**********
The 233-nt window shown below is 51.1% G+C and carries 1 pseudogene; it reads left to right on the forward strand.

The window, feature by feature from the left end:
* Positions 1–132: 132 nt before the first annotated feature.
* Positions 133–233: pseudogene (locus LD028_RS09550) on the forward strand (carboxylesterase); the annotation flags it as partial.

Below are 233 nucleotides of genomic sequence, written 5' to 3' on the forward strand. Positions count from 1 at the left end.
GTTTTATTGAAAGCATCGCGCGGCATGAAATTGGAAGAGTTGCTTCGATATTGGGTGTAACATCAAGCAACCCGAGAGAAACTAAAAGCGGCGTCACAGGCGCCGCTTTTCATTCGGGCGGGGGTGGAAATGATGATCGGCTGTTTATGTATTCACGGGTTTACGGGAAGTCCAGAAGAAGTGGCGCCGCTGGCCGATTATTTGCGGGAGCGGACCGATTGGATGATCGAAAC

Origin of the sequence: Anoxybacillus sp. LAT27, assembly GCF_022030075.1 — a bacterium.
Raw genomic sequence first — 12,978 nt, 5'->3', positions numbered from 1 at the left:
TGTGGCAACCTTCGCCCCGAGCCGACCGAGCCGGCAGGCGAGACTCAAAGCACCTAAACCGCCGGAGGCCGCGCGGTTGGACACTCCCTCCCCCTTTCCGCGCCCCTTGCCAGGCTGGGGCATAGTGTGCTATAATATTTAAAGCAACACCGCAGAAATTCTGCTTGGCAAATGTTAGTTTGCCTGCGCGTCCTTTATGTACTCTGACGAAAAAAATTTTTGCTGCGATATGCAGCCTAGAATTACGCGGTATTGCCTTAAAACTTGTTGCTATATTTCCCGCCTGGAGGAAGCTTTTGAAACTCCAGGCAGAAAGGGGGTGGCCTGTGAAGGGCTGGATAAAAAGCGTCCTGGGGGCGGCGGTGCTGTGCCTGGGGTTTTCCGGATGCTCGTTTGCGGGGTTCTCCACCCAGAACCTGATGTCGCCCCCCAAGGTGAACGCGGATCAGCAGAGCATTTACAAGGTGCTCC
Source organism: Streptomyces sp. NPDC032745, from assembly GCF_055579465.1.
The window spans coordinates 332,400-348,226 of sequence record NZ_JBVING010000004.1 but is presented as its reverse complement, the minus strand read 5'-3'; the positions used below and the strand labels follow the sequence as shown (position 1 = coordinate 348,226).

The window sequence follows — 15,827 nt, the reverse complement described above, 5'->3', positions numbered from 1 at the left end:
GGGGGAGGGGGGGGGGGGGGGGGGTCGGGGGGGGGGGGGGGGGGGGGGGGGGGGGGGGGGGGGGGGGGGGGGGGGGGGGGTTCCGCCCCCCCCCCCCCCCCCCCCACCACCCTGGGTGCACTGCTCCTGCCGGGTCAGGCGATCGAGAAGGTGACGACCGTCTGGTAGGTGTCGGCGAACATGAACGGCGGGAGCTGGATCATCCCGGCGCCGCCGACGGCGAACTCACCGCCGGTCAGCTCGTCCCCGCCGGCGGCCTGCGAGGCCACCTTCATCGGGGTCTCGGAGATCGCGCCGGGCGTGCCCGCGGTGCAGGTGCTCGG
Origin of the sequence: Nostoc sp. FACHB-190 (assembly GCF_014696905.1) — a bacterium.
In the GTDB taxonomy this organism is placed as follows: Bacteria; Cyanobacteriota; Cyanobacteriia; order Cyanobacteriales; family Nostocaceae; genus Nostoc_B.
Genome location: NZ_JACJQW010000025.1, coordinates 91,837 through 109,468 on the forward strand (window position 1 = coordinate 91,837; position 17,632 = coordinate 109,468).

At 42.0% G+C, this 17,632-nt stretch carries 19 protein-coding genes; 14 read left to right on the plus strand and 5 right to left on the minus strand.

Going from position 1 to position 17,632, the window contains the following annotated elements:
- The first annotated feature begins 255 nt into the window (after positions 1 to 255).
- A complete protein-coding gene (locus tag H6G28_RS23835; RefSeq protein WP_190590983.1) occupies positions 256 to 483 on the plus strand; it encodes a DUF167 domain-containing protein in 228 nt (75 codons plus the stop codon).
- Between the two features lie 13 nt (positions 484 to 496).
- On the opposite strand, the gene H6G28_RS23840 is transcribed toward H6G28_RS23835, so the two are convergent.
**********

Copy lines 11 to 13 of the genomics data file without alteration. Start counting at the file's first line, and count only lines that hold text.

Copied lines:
The window spans coordinates 332,400-348,226 of sequence record NZ_JBVING010000004.1 but is presented as its reverse complement, the minus strand read 5'-3'; the positions used below and the strand labels follow the sequence as shown (position 1 = coordinate 348,226).

The window sequence follows — 15,827 nt, the reverse complement described above, 5'->3', positions numbered from 1 at the left end:
GGGGGAGGGGGGGGGGGGGGGGGGTCGGGGGGGGGGGGGGGGGGGGGGGGGGGGGGGGGGGGGGGGGGGGGGGGGGGGGGTTCCGCCCCCCCCCCCCCCCCCCCCACCACCCTGGGTGCACTGCTCCTGCCGGGTCAGGCGATCGAGAAGGTGACGACCGTCTGGTAGGTGTCGGCGAACATGAACGGCGGGAGCTGGATCATCCCGGCGCCGCCGACGGCGAACTCACCGCCGGTCAGCTCGTCCCCGCCGGCGGCCTGCGAGGCCACCTTCATCGGGGTCTCGGAGATCGCGCCGGGCGTGCCCGCGGTGCAGGTGCTCGG